Republican presidential nominee Mitt Romney came out swinging Wednesday during the first presidential debate, but it was the message of President Barack Obama that scored points with Western Wayne County Democrats on Tuesday.
Thirty-year-old tax return software employee Tracy Ringstad of Canton said she did not know what to expect before the debate between Obama and Romney, but felt Obama's message resonated the most.
"Personally, I think Barack Obama did better because he actually addressed the questions," Ringstad said.
In line with her day job, Ringstad, who said she generally sides with Democrats on many issues, said she was most interested in learning about Romney's tax plan, but felt details remained scarce after the debate.
"I don't think he's provided details," she said.
As for Romney, Ringstad said he performed "better than expected," but felt his message rang hollow.
Ringstad was among nearly 20 people watching the debate at the Western Wayne County Democrats' campaign office at Lilley and Joy roads in Canton. The group, which included Rep. Dian Slavens (D-Canton), Wayne County Commission candidate Jim Amar, State Representative candidate Tim Roraback (D-Plymouth), partial-term U.S. Congressional candidate David Curson (D-Belleville) and Michigan Democratic Delegate Sommer Foster (D-Canton), watched the MSNBC broadcast on a large-screen projector, cheering on Obama and playing a debate-themed Bingo game created by Mother Jones magazine that scores points when specific phrases or mannerisms take place during the debate.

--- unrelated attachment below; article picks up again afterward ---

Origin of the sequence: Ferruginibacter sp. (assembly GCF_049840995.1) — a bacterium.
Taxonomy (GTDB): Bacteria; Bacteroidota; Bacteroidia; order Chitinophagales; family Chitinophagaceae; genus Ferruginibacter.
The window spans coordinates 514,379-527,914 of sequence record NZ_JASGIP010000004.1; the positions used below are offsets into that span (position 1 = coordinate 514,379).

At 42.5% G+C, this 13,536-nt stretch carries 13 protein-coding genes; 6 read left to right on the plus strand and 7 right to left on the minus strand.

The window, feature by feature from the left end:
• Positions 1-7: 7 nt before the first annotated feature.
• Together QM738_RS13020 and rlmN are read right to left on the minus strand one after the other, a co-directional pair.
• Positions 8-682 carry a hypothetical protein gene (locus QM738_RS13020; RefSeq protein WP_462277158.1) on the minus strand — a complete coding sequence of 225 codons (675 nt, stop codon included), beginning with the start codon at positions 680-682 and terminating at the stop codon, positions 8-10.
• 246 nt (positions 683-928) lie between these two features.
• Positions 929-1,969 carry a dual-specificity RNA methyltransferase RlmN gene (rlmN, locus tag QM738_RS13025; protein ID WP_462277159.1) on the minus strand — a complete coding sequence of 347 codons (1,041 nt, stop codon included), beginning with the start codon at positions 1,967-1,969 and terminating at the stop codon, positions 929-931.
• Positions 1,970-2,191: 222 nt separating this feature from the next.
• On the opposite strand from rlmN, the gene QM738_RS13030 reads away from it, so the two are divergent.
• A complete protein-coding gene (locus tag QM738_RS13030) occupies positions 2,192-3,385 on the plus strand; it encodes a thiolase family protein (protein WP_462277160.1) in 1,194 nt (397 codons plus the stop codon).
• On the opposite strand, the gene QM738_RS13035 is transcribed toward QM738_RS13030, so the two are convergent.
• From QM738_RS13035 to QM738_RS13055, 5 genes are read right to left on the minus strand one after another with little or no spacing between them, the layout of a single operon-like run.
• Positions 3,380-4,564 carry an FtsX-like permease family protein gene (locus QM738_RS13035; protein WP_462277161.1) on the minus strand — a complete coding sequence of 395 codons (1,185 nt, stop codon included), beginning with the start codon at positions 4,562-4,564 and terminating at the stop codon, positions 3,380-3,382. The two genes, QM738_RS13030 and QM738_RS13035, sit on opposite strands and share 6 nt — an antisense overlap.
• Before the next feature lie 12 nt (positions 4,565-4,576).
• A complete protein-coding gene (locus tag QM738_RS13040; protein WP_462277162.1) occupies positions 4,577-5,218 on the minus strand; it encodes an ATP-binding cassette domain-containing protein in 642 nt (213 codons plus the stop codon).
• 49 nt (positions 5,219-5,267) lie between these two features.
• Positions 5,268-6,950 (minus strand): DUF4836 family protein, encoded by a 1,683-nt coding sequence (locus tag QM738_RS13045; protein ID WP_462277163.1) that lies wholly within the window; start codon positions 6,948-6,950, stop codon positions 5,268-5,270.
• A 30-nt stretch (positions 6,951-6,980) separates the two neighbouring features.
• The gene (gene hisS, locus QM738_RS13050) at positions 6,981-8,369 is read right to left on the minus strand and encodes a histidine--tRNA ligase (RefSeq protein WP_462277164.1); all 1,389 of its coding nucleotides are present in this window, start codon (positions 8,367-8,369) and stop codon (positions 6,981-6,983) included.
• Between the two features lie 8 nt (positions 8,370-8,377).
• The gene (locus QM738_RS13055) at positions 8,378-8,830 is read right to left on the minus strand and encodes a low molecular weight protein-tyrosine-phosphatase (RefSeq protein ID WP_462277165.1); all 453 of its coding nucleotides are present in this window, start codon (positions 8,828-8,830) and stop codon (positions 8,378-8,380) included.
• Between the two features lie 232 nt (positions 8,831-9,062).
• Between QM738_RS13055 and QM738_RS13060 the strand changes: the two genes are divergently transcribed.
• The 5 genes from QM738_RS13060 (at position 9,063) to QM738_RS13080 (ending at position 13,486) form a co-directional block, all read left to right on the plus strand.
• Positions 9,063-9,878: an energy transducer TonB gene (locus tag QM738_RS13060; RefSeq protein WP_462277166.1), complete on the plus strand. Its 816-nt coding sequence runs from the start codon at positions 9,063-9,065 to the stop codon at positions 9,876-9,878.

There was a sense among attendees after the debate that Romney might have out-performed Obama in the debate, but that Obama's responses hit closer to home.
Geri Kilsdonk of Plymouth, a 69-year-old Ford retiree who identifies herself as a pro-business and pro-union Democrat, said she felt Obama "was more expressive," and appeared "exasperated" when responding to Romney's remarks.
She characterized Obama as more relaxed and said she supported his arguments for the Affordable Care Act health care plan, known colloquially as "Obamacare", but felt Romney might have scored points on economic issues.